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Grass Valley Resident Defends Home From River Fire With Water Stored On Property

GRASS VALLEY (CBS13) – Firefighters battling the River Fire were thankful the winds calmed down Thursday allowing them to get a handle on the blaze.

Instead, we were seeing the damage the fire left behind with flames still lingering in the rubble. House after house was destroyed in a Grass Valley neighborhood off Meyer Road.

"It was a cross between Apocalypse Now and The Wizard of Oz," said homeowner Eric Gibbs. "There was propane tanks blowing up left and right."

Gibbs was one of the only neighbors who stayed behind to protect his home—fighting flames on his own with 2,000 gallons of water stored on his property.

"I just kept running back to my tank and filling this reservoir up and running around and putting out spot fires," he said. "At one point, my shoes caught on fire."

Gibbs defended his house, and his neighbors charred land showed just how close the fire got as he saw flames jump to his neighbors home.

"The house caught on fire, so I grabbed a chainsaw and cut a hole in the side of the house and put a hose in," he said.

The blaze burned so hot, they melted a Jeep with neighborhoods now turned to rubble in Colfax. It's impacting both Placer and Nevada counties and has scorched 2,600 acres so far. Robert Foxworthy, Cal Fire spokesperson, explained a number of factors are responsible for fanning the flames.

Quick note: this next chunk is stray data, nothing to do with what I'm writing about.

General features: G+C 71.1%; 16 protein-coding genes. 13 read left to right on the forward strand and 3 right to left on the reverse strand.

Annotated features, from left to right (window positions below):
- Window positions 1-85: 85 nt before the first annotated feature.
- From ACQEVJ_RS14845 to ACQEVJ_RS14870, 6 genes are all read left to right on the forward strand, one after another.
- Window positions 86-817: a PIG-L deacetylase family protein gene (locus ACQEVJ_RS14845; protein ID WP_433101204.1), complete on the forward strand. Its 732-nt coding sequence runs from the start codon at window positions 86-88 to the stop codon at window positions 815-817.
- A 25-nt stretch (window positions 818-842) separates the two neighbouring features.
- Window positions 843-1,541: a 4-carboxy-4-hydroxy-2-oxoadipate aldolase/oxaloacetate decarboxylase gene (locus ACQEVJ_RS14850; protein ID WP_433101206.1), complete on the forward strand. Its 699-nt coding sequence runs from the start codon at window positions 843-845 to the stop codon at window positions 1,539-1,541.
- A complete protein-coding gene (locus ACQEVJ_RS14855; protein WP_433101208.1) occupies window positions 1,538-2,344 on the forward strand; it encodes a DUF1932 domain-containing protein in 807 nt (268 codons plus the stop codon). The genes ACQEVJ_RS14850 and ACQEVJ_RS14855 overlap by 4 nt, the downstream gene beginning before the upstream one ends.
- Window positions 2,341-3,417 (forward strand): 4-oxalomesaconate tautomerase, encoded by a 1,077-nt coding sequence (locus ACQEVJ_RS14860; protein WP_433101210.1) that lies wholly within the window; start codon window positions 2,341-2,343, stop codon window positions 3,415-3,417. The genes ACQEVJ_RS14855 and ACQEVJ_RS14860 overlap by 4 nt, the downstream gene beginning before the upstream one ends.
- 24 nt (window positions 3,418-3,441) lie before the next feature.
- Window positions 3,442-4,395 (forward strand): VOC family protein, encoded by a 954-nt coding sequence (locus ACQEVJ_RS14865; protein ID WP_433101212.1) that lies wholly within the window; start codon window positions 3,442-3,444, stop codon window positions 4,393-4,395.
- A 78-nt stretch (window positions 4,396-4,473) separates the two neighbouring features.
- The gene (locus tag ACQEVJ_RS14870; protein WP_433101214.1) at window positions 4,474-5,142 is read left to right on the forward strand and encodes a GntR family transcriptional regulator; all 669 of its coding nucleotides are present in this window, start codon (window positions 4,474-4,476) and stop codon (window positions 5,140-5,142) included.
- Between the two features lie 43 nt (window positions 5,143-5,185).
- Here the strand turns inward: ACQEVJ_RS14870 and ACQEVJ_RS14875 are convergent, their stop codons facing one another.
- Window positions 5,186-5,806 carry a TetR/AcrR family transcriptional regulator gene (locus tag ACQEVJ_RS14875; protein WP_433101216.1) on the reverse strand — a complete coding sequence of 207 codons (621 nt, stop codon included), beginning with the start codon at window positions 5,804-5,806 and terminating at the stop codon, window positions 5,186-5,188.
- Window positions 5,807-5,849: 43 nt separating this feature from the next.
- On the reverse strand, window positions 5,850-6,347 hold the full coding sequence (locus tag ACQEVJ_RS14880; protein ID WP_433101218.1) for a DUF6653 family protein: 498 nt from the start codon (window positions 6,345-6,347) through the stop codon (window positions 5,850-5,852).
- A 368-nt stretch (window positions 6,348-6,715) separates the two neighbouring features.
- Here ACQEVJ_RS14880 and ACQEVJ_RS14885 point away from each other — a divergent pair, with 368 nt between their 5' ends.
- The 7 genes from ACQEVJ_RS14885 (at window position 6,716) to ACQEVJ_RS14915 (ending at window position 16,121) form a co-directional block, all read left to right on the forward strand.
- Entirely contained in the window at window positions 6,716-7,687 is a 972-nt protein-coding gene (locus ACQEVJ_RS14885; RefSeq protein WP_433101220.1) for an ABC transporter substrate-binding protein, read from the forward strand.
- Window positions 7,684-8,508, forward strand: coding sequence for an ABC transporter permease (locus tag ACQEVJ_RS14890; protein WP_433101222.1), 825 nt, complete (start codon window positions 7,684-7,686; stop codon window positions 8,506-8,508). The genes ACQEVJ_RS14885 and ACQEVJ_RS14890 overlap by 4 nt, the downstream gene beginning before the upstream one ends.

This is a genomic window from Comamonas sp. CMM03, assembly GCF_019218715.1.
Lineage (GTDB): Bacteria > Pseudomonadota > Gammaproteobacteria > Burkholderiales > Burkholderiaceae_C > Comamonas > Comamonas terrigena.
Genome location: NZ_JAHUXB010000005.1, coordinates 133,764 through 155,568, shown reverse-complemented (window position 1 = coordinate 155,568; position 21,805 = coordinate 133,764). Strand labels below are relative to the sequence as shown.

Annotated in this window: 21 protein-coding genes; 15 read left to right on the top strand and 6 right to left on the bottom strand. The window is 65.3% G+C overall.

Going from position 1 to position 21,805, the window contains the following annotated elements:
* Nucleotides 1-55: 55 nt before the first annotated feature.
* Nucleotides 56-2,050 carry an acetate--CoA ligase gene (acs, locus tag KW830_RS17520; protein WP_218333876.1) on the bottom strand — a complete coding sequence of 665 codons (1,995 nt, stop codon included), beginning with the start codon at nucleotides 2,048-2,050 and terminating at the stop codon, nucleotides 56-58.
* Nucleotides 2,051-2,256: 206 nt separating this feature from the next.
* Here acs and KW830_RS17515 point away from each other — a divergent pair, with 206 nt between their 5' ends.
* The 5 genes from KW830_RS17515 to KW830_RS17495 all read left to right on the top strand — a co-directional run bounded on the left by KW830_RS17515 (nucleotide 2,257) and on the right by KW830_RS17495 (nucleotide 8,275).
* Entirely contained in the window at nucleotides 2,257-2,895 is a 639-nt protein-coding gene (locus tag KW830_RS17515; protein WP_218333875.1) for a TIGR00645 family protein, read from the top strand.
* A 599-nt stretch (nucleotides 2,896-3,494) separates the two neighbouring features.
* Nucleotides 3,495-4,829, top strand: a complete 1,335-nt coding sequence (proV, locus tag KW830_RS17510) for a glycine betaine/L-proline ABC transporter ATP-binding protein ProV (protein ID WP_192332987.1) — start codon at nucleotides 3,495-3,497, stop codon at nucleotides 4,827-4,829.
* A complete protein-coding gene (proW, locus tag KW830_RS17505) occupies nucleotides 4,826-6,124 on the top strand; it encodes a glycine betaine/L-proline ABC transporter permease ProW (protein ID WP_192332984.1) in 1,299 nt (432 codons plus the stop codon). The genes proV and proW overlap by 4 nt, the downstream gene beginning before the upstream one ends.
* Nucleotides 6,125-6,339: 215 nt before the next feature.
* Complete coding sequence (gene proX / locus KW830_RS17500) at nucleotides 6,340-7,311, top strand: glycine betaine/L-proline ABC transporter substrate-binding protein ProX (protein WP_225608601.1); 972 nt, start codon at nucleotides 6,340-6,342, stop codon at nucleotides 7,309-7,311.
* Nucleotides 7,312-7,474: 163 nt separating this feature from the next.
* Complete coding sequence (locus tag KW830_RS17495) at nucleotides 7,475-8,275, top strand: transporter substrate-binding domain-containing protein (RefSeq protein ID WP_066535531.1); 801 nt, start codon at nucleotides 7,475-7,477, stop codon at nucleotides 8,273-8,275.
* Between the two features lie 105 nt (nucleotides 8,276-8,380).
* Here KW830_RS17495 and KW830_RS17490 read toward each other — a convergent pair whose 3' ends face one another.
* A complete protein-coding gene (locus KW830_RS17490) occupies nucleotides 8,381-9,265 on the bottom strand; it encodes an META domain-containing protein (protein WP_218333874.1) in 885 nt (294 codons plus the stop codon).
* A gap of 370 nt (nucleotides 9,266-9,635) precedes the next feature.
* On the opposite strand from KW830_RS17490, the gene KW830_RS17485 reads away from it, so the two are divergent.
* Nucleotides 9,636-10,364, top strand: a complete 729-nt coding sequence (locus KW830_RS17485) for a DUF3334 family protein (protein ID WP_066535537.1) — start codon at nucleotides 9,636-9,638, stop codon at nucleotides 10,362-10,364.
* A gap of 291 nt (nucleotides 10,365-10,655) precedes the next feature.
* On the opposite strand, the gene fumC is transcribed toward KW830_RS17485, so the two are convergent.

"Low humidity, higher winds, those all led to the fact that we had explosive fire growth on this," Foxworthy explained.

Fearing catastrophic destruction, UC Merced fire expert Dr. Crystal Kolden in a tweet named the area of Colfax, Auburn and Grass Valley as one of the highest fire-risk areas in the state. Fire officials explain support from overhead played a critical role in calming the flames Thursday.

"There was at some points a large, large number of aircraft here, just doing constant laps, dropping retardant, basically slowing the progress of this fire," said Foxworthy.

Fire crews are continuing to work on hot spots and monitor the area.  Evacuation orders are still in place for around 5,200 residents. Foxworthy said it is too early to tell when those restrictions will be lifted.

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